Bravo, Michael Egnor!

  12. 12
    ET says:

    seversky:

    In other words, the only way to put a stop to an infinite chain of causation is to assert an Uncaused First Cause, which is what Christians call God.

    And what do materialists do?

    But if all other events in the natural world have a cause, why doesn’t God, other than you need Him to be uncaused to prevent an infinite causal regress?

    God is not of nor from the natural world.

  13. 13
    johnnyb says:

    For those interested, I have an apologetics series that deals with some of this. See the third video in the series:

    https://www.youtube.com/watch?v=u8TQCb2-U9Q&list=PL2Ky2_VcYEd1dsx_VkyebLWB1LNgFgjdU&index=3

  14. 14
    Silver Asiatic says:

    Seversky

    Degrees of perfection? Something’s either perfect or it isn’t. Something can’t be a bit perfect any more than someone can be a bit pregnant. The fact we can conceive of perfection as an ideal doesn’t mean it must exist just as people believing in their ideal deity means it must exist just because they believe in it.

    The more we think about and understand and internalize “perfection” the more we are thinking about God. So, this is a topic we should meditate on since it provides the source of greatness in our life.
    You say that something is perfect or not with no degrees, but that’s not true.
    We can measure perfection through a negative approach. Perfection is the absence of flaws, defects, deficiencies. That which is perfect does not lack anything of excellence – it has all goodness and nothing to find fault with.
    So, the very fact that we find a defect in something, is a measure of perfection. We are measuring things against a scale, with the highest point as perfection. Things can be closer or farther from absolute perfection. That’s why we criticize things or observe defects in them.
    We can say something is perfect within a context – the door fits the frame perfectly. But absolute perfection removes all deficiencies, all weaknesses – there can be nothing greater.
    Perfection is a universal concept – known by all humans. That’s why we can find some fault with everything in the material order. We know what perfection is.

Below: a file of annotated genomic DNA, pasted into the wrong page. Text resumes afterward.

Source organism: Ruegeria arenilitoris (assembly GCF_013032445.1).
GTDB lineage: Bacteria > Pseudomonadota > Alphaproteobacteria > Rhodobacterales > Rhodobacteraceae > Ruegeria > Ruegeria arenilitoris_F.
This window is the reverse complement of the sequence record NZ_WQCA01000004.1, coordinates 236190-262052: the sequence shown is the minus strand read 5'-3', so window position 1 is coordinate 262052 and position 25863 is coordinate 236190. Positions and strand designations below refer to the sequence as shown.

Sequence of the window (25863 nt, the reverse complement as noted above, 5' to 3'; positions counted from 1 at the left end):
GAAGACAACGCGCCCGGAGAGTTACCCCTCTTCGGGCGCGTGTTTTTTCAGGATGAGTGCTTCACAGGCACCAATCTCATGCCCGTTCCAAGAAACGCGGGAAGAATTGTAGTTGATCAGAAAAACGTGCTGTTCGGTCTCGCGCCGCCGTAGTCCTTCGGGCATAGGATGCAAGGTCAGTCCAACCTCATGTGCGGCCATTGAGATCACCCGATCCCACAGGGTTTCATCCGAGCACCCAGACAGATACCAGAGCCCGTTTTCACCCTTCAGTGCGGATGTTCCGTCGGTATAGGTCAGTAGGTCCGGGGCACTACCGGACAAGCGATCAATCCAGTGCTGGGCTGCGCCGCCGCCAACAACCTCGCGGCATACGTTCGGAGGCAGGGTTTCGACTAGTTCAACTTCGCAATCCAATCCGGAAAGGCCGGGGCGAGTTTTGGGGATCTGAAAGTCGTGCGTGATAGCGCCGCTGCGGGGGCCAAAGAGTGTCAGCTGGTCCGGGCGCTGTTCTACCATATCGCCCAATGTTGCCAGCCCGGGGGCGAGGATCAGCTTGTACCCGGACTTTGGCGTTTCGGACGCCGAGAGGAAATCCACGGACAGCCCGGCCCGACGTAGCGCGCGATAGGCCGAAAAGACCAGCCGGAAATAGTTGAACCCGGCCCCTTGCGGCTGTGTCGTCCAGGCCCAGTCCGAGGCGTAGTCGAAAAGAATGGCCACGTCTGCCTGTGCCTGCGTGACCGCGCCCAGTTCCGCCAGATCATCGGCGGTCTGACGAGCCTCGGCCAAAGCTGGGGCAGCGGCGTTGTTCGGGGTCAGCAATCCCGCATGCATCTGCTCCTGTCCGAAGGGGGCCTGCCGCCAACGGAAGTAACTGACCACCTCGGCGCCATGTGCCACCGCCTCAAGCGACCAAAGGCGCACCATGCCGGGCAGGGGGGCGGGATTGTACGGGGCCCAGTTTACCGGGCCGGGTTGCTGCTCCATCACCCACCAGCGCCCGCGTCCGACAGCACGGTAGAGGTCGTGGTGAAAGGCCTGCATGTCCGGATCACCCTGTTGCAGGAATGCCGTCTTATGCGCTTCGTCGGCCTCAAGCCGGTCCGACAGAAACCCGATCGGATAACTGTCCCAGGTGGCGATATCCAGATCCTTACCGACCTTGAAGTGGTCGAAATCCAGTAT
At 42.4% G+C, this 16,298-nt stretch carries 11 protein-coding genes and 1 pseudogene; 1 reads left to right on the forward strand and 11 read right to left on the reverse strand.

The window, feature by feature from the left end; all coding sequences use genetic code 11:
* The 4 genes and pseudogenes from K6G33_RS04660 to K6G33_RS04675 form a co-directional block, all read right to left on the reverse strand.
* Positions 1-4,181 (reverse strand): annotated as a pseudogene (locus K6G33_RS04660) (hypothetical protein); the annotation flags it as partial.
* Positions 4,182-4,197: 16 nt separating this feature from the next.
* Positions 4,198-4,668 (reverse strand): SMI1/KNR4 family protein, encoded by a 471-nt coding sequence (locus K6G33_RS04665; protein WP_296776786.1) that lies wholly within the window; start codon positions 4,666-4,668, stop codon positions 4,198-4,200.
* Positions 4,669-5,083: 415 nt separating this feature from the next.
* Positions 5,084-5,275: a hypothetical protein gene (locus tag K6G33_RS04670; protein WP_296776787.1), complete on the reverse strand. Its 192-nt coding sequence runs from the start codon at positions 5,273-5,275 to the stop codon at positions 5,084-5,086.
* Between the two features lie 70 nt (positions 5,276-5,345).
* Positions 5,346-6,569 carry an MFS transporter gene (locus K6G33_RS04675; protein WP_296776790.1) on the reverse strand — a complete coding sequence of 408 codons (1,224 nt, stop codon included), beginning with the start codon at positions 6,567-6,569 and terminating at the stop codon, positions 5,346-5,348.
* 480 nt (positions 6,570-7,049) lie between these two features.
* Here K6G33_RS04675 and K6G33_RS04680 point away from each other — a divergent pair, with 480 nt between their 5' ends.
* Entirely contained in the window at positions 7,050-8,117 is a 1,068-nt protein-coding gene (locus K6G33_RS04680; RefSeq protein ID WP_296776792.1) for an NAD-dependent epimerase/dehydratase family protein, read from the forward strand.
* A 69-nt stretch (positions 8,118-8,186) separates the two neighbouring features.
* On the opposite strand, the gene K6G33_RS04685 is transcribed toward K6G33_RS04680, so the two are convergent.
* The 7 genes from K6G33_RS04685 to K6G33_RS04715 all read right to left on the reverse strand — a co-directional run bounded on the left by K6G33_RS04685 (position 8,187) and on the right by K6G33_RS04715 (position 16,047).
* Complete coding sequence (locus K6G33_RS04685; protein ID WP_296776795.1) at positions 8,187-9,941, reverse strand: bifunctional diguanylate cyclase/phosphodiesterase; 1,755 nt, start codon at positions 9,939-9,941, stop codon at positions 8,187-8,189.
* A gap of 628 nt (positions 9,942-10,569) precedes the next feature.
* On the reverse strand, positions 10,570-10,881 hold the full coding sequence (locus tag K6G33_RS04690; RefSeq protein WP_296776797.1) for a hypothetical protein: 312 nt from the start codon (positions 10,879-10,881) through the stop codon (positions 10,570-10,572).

In the same way, we know universals – we know what a triangle is. We can think of a triangle as independent of any specific three-sided object and know it exists.
    Perfection is the same – it’s a universal that exists — it references something that we couldn’t know if it was not existent in reality.
    This traces to causality also. We observe degrees of perfection – greatness or excellence, more or less. But those perfections have to have a source.
    All of that which is good and excellent, must come from a source that is the ultimate of goodness.
    So, perfection as a real source of being must necessarily exist.

  15. 15
    ram says:

    Seversky: But if all other events in the natural world have a cause, why doesn’t God, other than you need Him to be uncaused to prevent an infinite causal regress?

    Put “God” aside for a second. Something has to be uncaused. Whether it is some transcendent intelligent “God” or some non-intelligent system, such as “the multiverse.” Whatever that uncaused thing is, it is meaningless to ask “why doesn’t that uncaused thing have a cause?” There cannot be an answer to that “why?” It is a meaningless question. If you understood its nature, you would know why it is meaningless.

    And here you run into the hard limit of human reason. Frustrating yes. We understand.

  16. 16
    ram says:

    Silver Asiatic @8: That source must be self-actualized

    I don’t care for that kind of language, because it sounds like the Absolute was actualized, the object of a verb, which is not the case. Better to simply say, The Absolute Is.

  17. 17
    ram says:

    Seversky,

    If you believe the universe is all there is, think about how meaningless it is to ask, “where is the universe?”

    Once you intuit the light of that, you may be able to intuit that “how” and “why” are meaningless with regards to the uncreated.

  18. 18
    ram says:

    Seversky,

    What do you hope to gain by your participation on this website?

    I’ve read a lot of your posts and I’m curious.

    Are you searching for “truth”?

    Are you a troll?

    You don’t seem to be in a position of giving anything of value.